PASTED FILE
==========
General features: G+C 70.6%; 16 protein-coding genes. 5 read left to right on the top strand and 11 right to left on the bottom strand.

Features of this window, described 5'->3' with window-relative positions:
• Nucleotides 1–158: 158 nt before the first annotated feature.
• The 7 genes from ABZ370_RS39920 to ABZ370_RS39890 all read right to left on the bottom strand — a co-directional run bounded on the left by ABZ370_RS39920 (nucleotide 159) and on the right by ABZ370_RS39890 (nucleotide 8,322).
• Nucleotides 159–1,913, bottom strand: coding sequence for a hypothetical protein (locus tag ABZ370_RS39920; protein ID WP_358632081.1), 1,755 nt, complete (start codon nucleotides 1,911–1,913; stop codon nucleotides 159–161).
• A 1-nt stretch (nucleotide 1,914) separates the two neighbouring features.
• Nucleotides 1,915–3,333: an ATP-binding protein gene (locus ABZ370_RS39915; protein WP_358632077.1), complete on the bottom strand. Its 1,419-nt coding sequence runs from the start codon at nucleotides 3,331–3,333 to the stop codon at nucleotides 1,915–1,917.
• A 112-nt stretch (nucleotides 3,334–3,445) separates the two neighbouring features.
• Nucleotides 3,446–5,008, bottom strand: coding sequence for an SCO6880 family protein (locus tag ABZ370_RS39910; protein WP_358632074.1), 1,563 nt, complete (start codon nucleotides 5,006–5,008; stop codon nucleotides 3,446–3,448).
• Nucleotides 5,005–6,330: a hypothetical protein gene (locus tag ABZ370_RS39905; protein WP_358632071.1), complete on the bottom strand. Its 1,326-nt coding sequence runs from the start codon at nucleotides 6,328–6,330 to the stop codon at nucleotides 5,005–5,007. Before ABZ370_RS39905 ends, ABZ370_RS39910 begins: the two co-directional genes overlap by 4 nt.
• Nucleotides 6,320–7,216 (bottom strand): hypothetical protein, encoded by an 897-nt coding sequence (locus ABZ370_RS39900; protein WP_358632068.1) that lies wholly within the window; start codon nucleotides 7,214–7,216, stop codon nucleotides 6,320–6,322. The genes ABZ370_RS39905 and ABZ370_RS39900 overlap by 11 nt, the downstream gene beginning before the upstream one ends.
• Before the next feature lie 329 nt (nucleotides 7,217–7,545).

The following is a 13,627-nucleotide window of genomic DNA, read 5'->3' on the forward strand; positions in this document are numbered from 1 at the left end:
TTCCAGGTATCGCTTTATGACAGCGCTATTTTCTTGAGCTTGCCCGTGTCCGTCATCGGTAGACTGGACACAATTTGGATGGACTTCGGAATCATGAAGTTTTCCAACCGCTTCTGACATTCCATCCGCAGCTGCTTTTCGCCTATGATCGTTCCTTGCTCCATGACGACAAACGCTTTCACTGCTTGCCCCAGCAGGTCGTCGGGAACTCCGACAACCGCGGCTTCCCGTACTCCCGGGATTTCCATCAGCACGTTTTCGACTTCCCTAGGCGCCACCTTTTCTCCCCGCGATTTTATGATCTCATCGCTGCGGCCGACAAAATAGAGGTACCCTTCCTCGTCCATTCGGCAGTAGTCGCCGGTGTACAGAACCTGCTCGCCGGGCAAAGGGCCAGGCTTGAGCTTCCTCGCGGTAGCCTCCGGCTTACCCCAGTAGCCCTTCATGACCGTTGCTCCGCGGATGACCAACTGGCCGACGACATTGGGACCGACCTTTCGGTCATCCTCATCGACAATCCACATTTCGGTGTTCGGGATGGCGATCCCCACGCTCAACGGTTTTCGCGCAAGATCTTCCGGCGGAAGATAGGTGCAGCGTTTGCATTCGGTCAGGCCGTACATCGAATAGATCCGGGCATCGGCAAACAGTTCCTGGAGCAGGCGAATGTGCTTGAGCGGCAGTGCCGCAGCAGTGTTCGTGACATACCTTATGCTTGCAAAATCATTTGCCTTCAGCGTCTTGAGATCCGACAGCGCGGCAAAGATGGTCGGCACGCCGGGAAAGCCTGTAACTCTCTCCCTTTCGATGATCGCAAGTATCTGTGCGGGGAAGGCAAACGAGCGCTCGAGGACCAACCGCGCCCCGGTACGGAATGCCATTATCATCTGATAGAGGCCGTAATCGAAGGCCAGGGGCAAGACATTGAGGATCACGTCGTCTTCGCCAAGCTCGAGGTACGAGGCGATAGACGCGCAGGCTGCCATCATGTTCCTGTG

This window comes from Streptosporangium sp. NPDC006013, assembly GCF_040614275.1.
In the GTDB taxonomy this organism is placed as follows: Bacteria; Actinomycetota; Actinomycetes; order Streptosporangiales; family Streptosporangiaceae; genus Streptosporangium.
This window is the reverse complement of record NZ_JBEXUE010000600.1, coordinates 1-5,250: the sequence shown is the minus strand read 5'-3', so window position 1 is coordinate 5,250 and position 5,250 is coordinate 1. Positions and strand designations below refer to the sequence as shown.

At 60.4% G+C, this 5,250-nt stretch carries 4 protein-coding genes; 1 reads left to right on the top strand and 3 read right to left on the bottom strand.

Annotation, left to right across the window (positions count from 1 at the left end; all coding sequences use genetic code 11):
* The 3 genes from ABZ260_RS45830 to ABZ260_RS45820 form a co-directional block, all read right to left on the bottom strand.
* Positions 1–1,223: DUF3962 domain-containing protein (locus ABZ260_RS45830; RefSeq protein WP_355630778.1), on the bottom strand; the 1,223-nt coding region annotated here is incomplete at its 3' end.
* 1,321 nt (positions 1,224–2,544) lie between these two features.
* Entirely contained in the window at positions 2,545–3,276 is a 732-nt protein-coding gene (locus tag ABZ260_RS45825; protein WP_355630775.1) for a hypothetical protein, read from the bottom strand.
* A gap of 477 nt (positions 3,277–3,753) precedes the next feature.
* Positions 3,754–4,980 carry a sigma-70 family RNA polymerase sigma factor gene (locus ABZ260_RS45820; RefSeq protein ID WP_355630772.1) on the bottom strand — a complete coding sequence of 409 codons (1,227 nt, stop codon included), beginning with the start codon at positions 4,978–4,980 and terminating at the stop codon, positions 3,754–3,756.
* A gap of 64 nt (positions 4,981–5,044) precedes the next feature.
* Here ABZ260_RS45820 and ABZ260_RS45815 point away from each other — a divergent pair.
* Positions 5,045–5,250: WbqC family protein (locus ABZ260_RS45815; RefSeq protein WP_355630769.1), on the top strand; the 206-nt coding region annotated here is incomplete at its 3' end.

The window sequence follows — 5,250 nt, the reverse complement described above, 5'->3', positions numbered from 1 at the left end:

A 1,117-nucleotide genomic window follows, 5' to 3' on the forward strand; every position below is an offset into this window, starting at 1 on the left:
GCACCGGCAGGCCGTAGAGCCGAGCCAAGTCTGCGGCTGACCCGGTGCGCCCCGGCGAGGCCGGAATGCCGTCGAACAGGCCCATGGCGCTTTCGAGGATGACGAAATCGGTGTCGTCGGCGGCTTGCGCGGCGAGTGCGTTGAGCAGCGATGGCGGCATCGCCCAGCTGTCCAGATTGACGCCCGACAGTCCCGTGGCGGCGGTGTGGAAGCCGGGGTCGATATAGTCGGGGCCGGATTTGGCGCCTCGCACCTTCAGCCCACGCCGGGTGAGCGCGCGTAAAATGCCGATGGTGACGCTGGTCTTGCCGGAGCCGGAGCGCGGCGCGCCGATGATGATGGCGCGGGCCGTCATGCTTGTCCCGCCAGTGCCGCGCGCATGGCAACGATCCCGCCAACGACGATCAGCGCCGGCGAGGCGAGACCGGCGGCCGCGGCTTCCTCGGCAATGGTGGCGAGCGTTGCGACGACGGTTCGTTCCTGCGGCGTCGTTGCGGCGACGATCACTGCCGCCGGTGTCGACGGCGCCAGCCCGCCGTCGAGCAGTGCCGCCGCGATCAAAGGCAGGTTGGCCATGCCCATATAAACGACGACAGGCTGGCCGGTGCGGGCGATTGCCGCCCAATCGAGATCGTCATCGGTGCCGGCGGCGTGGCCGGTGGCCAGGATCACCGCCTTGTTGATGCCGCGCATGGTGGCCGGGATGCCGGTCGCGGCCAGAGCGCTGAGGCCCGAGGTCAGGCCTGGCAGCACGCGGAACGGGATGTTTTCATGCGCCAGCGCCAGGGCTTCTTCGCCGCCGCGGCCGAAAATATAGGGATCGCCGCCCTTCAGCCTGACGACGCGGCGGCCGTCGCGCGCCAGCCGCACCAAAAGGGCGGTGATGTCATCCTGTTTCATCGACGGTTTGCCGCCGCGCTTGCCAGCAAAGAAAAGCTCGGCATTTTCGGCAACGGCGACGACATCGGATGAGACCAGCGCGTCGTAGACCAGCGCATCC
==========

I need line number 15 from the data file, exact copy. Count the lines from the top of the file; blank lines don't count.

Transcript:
This window comes from Streptosporangium sp. NPDC006013, assembly GCF_040614275.1.